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RAT

Mars is a dirty place. We know from Viking and Pathfinder that many martian rocks are covered with dust. Also, martian rocks might have been weathered by long-term exposure to the planet's atmosphere. If weathering has occurred, the surface of even a dust-free rock may not have the same composition as the rock's interior. And it's what's inside the rocks that matters most.

In order to look at the interior of rocks, a field geologist on Earth uses a rock hammer. On the Athena payload, the job of a rock hammer is done by the RAT — the Rock Abrasion Tool. The RAT is positioned against a rock by the rover's instrument arm, and uses a grinding wheel to remove dust and weathered rock, exposing fresh rock underneath. The RAT exposes an area nearly 5 cm (2 inches) in diameter, and grinds down to a depth of about 5 mm (0.2 inches).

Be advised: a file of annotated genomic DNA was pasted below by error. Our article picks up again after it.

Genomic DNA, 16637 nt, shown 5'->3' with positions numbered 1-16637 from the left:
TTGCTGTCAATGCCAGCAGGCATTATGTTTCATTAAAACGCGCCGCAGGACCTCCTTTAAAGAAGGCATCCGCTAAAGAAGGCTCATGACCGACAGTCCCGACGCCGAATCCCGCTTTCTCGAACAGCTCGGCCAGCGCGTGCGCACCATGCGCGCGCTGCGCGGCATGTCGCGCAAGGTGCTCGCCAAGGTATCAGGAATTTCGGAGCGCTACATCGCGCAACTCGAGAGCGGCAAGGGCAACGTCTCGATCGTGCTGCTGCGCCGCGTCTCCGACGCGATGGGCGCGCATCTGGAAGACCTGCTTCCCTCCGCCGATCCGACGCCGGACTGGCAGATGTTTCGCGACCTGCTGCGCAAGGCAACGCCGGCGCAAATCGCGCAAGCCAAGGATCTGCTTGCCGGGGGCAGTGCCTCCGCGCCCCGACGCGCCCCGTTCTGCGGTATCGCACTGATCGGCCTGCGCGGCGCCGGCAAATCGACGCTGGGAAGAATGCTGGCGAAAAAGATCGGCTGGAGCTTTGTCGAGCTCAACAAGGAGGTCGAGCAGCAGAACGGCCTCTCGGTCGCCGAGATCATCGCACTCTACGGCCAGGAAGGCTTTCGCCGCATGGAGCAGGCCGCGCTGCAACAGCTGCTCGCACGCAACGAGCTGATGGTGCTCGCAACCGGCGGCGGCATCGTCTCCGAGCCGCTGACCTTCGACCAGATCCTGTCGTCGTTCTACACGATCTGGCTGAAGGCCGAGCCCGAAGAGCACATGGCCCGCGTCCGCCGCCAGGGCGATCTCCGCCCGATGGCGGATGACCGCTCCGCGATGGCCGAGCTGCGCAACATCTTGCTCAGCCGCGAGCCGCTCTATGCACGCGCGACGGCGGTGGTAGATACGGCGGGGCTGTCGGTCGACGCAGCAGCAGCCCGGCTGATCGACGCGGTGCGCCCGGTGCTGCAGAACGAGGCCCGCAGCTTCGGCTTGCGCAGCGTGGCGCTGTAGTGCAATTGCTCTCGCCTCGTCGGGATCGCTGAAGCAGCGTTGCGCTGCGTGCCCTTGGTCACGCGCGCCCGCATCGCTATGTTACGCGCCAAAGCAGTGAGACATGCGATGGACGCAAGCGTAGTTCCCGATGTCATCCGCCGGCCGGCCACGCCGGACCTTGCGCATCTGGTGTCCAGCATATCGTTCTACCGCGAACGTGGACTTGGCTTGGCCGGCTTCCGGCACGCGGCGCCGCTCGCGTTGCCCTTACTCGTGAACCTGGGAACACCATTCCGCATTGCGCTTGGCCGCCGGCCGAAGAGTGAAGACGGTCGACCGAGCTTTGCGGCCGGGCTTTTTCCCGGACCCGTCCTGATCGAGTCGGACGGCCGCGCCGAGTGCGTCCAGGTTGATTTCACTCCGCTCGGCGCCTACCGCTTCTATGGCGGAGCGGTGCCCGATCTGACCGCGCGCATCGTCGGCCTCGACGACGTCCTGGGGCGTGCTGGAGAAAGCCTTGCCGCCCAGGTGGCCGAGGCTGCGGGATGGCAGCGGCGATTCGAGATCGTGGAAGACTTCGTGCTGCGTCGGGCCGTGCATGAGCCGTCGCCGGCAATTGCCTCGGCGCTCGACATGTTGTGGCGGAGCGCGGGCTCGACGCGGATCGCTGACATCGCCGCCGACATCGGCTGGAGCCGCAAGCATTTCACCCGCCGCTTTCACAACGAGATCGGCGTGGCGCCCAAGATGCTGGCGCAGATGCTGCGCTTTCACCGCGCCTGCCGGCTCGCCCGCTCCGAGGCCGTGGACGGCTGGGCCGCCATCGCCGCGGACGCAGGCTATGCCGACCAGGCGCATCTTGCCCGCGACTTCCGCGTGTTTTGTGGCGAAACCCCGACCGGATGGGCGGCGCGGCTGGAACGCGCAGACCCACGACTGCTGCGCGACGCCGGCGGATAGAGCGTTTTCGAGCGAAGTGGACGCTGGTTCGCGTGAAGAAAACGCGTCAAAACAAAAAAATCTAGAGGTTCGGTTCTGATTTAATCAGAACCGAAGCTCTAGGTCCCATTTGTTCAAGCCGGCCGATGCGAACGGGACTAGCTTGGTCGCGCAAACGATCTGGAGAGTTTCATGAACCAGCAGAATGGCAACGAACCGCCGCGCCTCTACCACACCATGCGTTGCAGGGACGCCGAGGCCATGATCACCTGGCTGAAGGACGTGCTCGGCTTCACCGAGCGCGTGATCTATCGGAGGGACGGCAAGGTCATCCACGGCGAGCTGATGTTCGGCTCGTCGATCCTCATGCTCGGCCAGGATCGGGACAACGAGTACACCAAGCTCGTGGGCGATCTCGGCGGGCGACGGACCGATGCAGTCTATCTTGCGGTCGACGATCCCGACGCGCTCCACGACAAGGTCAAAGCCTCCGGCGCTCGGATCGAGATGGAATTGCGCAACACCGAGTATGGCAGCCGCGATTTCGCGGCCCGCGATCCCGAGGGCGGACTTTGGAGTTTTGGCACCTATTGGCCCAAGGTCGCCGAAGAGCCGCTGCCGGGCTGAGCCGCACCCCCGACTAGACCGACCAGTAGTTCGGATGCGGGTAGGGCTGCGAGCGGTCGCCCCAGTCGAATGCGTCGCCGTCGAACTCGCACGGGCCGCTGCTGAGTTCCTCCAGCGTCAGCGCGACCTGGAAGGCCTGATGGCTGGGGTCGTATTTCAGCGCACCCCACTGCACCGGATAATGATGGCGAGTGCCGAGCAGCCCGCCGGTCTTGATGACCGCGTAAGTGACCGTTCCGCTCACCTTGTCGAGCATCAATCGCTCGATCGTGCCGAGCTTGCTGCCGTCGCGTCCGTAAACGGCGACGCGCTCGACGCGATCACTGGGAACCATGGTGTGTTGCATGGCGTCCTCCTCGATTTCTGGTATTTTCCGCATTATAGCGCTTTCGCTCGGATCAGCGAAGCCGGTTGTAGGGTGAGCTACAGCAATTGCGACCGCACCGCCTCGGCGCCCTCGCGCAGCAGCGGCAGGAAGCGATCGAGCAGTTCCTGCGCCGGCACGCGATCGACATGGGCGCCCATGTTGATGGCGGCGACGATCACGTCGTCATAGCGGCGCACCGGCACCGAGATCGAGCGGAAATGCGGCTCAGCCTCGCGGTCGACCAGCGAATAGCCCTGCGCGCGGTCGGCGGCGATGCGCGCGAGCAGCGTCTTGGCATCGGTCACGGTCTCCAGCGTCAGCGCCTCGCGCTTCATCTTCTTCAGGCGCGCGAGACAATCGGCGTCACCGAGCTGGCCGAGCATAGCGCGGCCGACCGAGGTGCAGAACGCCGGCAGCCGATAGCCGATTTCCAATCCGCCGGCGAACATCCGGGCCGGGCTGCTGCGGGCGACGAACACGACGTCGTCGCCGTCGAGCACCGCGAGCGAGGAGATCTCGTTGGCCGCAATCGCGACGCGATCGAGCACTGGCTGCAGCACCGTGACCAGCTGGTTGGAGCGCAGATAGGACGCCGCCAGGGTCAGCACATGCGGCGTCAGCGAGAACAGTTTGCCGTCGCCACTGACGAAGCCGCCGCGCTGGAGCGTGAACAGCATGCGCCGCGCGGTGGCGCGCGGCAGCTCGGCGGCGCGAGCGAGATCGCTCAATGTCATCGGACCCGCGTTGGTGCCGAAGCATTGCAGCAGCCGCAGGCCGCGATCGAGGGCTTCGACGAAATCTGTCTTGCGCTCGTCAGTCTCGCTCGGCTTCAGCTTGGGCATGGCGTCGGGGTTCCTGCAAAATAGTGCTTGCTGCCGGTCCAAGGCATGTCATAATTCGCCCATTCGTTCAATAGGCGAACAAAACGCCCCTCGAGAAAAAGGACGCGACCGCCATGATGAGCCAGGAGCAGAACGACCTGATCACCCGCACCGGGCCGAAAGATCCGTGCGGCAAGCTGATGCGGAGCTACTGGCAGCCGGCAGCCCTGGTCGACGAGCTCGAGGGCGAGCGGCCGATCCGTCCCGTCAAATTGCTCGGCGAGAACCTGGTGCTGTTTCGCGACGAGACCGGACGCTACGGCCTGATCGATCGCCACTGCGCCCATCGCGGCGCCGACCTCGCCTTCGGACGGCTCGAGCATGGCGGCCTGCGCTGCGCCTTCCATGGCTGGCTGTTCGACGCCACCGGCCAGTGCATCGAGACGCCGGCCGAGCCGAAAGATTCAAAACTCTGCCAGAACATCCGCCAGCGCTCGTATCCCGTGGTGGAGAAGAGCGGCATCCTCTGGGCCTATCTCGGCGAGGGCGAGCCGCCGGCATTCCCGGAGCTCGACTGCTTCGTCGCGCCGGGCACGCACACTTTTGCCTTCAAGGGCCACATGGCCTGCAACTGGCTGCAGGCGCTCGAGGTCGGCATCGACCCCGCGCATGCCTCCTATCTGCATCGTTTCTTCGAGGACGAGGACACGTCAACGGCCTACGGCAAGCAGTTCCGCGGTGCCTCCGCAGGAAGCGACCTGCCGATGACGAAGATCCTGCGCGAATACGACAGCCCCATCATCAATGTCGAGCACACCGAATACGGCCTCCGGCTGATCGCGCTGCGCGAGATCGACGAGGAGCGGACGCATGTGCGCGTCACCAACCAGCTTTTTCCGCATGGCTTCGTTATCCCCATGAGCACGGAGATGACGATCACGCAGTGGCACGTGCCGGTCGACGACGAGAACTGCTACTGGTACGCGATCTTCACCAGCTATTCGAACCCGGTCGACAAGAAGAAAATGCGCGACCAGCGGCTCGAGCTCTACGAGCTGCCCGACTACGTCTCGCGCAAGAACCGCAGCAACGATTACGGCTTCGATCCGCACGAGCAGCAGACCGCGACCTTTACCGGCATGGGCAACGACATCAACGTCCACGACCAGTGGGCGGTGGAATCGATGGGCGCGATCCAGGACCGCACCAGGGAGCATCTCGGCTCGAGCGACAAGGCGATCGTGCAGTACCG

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Credit: NASA/JPL/Cornell/Honeybee Robotics
Opportunity's Pancam camera shows the rover's rock abrasion tool before and after it ground into a rock at the region dubbed "El Capitan." The image on the left was taken on the 29th sol of Opportunity's mission, and the image on the right on the 31st sol. (released March 5, 2004)


Credit: NASA/JPL/Cornell/Honeybee Robotics
Opportunity's rock abrasion tool generated a significant amount of reddish dust when it drilled into a target called "Guadalupe" within the "El Capitan" region of the rock outcrop at Meridiani Planum. This image is an enhanced color composite generated from three different Pancam camera filters. (released March 5, 2004)

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